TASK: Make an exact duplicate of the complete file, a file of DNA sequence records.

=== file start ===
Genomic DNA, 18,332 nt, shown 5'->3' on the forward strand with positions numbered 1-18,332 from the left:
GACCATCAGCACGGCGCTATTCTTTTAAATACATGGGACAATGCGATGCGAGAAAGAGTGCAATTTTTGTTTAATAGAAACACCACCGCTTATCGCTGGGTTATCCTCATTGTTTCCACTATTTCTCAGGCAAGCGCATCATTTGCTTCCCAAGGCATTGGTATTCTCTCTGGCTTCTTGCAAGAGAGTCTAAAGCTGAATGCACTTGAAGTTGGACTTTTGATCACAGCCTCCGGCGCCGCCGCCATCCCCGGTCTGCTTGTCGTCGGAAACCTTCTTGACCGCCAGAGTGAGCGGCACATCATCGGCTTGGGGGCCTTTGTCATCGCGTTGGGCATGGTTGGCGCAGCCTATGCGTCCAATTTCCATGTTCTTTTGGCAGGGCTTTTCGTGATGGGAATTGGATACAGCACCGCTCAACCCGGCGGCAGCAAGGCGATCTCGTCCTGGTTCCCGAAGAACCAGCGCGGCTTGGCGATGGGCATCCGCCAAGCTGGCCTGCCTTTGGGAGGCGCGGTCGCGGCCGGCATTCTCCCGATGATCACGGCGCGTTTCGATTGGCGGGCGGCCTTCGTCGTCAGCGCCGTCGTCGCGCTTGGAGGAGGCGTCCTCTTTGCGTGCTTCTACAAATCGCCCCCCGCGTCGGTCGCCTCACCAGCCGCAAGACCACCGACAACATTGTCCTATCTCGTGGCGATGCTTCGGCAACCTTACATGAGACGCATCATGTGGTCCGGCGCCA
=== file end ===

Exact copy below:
Genomic DNA, 18,332 nt, shown 5'->3' on the forward strand with positions numbered 1-18,332 from the left:
GACCATCAGCACGGCGCTATTCTTTTAAATACATGGGACAATGCGATGCGAGAAAGAGTGCAATTTTTGTTTAATAGAAACACCACCGCTTATCGCTGGGTTATCCTCATTGTTTCCACTATTTCTCAGGCAAGCGCATCATTTGCTTCCCAAGGCATTGGTATTCTCTCTGGCTTCTTGCAAGAGAGTCTAAAGCTGAATGCACTTGAAGTTGGACTTTTGATCACAGCCTCCGGCGCCGCCGCCATCCCCGGTCTGCTTGTCGTCGGAAACCTTCTTGACCGCCAGAGTGAGCGGCACATCATCGGCTTGGGGGCCTTTGTCATCGCGTTGGGCATGGTTGGCGCAGCCTATGCGTCCAATTTCCATGTTCTTTTGGCAGGGCTTTTCGTGATGGGAATTGGATACAGCACCGCTCAACCCGGCGGCAGCAAGGCGATCTCGTCCTGGTTCCCGAAGAACCAGCGCGGCTTGGCGATGGGCATCCGCCAAGCTGGCCTGCCTTTGGGAGGCGCGGTCGCGGCCGGCATTCTCCCGATGATCACGGCGCGTTTCGATTGGCGGGCGGCCTTCGTCGTCAGCGCCGTCGTCGCGCTTGGAGGAGGCGTCCTCTTTGCGTGCTTCTACAAATCGCCCCCCGCGTCGGTCGCCTCACCAGCCGCAAGACCACCGACAACATTGTCCTATCTCGTGGCGATGCTTCGGCAACCTTACATGAGACGCATCATGTGGTCCGGCGCCA